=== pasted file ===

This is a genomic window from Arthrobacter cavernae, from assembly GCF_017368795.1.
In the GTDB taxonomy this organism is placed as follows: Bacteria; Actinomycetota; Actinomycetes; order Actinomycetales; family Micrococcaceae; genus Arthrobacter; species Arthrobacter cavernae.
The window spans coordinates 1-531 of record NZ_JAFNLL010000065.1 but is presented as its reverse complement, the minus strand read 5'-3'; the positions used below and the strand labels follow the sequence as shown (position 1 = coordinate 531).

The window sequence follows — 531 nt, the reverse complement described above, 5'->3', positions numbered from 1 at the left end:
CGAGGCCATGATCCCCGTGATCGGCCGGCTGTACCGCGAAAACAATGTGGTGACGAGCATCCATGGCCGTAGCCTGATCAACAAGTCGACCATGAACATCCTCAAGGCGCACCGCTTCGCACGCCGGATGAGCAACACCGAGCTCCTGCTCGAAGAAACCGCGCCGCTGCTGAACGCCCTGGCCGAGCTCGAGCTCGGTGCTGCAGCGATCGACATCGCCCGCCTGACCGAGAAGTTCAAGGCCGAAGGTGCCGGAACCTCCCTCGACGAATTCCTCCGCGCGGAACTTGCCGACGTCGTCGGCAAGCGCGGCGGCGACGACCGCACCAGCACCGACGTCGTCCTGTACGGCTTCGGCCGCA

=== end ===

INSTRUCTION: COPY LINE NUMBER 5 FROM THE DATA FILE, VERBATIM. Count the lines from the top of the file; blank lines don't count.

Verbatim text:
CGAGGCCATGATCCCCGTGATCGGCCGGCTGTACCGCGAAAACAATGTGGTGACGAGCATCCATGGCCGTAGCCTGATCAACAAGTCGACCATGAACATCCTCAAGGCGCACCGCTTCGCACGCCGGATGAGCAACACCGAGCTCCTGCTCGAAGAAACCGCGCCGCTGCTGAACGCCCTGGCCGAGCTCGAGCTCGGTGCTGCAGCGATCGACATCGCCCGCCTGACCGAGAAGTTCAAGGCCGAAGGTGCCGGAACCTCCCTCGACGAATTCCTCCGCGCGGAACTTGCCGACGTCGTCGGCAAGCGCGGCGGCGACGACCGCACCAGCACCGACGTCGTCCTGTACGGCTTCGGCCGCA